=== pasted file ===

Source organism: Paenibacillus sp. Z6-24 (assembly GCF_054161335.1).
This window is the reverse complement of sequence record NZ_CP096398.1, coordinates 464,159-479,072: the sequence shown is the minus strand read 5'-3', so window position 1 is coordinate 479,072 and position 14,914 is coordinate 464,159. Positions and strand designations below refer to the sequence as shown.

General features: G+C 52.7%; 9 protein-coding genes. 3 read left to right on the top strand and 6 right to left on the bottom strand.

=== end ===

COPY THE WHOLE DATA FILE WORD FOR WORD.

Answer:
Source organism: Paenibacillus sp. Z6-24 (assembly GCF_054161335.1).
This window is the reverse complement of sequence record NZ_CP096398.1, coordinates 464,159-479,072: the sequence shown is the minus strand read 5'-3', so window position 1 is coordinate 479,072 and position 14,914 is coordinate 464,159. Positions and strand designations below refer to the sequence as shown.

General features: G+C 52.7%; 9 protein-coding genes. 3 read left to right on the top strand and 6 right to left on the bottom strand.